Israel's Blood Feud Stirs Again

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Kevin Frayer / AP

Israelis react during a funeral for eight Jewish yeshiva students that were killed in a shooting attack by a Palestinian gunman.

The bodies of the eight Jewish seminarians were draped in prayer shawls and laid out in unvarnished wood coffins. Each was buried with a Torah scroll stained in blood from the Thursday night rampage at their seminary where a young Palestinian, armed with a semi-automatic rifle and two pistols opened fire on 80 students, most of them teenagers, trapped in a library.

Four years had passed in Jerusalem without a major terrorist attack, and its citizens had permitted themselves the luxury of thinking they were safe. Jerusalemites believed they were protected by the security wall, which separates them from the Palestinians, and by an intelligence apparatus that had cracked apart dozens of terrorist cells in the West Bank. But that illusion was demolished when a Palestinian youth, identified by police as Ala al-Din Abu Dhaim, fired more than 500 bullets at the young students gathered for a celebratory feast.

In Jerusalem, Friday was a day of martyrs. Thousands of Israelis gathered for the funeral ceremony at the Mercaz Harav seminary. The dead students were clean-cut, earnest boys who had believed in a religious expression of Zionism — that they had a right to the Biblical land of their forefathers — and were ardently prepared to defend their faith and land. Many seminarians are volunteers in Israel's combat regiments. In eulogies, they were hailed as "angels" and "the holiest of the holies".

Many mourners had driven in from the Jewish settlements in the Palestinian territories. The Mercaz Harav Yeshiva had produced many of the leaders of the settlers' movement, and the attack on the seminary was seen as a calculated blow by Palestinian militants against Israel's most ideologically motivated opponents to a Palestinian state. One senior police officer told TIME that Israeli security forces are on alert in the Palestinian territories for a possible revenge attack by settlers against Arab villages. In the old city, police barred Palestinian men under the age of 45 from attending the Friday sermon at the holy al-Aqsa mosque.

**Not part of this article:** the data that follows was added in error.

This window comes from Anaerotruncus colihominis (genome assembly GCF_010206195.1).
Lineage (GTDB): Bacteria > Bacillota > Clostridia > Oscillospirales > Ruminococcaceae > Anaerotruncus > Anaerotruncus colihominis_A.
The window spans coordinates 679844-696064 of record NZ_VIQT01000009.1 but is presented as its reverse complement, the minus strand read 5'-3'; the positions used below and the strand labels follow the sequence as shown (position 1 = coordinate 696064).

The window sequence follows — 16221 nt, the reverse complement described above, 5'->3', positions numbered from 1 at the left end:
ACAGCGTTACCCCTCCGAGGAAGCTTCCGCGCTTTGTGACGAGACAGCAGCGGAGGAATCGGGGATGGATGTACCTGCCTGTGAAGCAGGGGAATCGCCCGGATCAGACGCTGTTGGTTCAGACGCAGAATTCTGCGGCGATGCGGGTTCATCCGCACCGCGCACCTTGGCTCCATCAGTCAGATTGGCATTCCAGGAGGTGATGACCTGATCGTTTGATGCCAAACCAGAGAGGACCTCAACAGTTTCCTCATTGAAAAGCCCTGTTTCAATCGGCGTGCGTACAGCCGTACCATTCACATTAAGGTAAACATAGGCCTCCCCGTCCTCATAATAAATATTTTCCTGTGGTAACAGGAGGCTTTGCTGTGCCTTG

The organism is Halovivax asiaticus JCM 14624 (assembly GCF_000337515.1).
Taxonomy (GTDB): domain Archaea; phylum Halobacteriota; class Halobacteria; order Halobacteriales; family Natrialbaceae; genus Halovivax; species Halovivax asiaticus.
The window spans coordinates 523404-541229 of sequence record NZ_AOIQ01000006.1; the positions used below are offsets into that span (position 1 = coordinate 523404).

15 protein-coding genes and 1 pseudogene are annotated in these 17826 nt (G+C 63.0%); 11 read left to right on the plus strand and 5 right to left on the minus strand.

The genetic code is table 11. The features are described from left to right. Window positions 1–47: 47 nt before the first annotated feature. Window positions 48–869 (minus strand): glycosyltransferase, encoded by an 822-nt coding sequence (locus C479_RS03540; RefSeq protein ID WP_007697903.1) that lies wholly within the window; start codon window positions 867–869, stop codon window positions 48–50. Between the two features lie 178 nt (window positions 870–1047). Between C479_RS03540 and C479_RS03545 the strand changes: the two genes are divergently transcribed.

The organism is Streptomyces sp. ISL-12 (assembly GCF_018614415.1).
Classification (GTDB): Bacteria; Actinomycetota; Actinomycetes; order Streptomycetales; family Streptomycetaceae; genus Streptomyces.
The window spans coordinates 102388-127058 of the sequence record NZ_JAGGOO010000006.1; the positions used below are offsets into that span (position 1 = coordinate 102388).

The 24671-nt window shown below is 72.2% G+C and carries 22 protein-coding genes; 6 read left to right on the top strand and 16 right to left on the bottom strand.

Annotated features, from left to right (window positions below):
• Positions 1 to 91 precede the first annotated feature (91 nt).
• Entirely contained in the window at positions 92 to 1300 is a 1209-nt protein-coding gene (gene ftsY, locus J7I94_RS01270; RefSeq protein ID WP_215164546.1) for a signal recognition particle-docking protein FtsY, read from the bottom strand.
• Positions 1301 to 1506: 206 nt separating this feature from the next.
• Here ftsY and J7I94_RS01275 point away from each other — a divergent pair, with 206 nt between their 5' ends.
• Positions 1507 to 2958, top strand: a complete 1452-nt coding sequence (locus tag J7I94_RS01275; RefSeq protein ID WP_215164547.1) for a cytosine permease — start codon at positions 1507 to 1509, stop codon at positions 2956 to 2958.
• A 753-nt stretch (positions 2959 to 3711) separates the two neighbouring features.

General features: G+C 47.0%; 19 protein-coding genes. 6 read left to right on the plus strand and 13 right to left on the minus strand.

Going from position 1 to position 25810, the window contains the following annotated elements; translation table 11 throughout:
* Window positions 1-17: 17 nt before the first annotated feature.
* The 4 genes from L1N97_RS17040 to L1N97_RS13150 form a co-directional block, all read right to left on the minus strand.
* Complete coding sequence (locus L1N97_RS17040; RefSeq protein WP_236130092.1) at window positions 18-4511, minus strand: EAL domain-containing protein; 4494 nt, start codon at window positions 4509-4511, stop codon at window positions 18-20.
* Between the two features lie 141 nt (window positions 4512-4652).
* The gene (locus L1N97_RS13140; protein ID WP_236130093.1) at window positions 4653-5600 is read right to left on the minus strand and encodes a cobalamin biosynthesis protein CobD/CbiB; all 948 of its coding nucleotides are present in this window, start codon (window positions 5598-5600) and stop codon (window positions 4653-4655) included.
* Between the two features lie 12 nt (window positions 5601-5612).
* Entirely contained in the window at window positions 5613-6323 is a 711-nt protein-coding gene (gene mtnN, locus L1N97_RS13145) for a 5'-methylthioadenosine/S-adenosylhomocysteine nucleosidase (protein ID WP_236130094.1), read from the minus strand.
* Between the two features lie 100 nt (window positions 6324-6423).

Together with their powerful allies among the right-wing political and religious parties, the religious-nationalist settlers are likely to intensify their opposition to the U.S.-sponsored peace talks between Israel and the Palestinians. It will now be harder, if not impossible, for Israeli Prime Minister Ehud Olmert to comply with U.S. and Palestinian demands to close down illegal Jewish outposts in the West Bank and freeze the expansion of existing settlements.

Meanwhile, on the slopes of a hill terraced with olive groves east of Jerusalem, funeral preparations were being made by Palestinians for their martyr, Abu Dhaim, the quiet and religiously minded 25-year-old who appeared to his friends to be far more obsessed with thoughts of his upcoming marriage than with a jihadi's paradise. Meanwhile, at the tent for mourners outside Abu Dhaim's home in Jebel Mukabir, the flags of Israel's two greatest enemies, Hamas and Hizballah of Lebanon, rippled in the spring breeze. Overnight, Israeli police arrested Abu Dhaim's male relatives, a few neighbors and his fiancee. But visitors to Jebel Mukabir said there was no denying the pride that some Palestinians felt at Abu Dhaim's bloody handiwork. In Gaza, news of the seminary killings was greeted with celebratory gunfire and candy was passed out on the streets.

A Hamas spokesman there praised the attack but backtracked on earlier claims of responsibility for sending Abu Dhaim on his suicide mission. If it turns out that Hamas was indeed responsible, it would mark the start of a new campaign of terror inside Israel, a likely response to Israel's hammering of Gaza last week, in which 110 Palestinians, half of them civilians, were killed. After Hamas won the January 2006 general elections in the Palestinian territories, it halted suicide bombings, though other Palestinian groups persisted. Many suicide bombers tried to slip into Israel, and most were caught, lulling many Israelis in Tel Aviv and Jerusalem into thinking that the nightmare of the Intifada bombings was behind them. No longer. With reporting by Jamil Hamad/Bethlehem and Aaron J. Klein/Jerusalem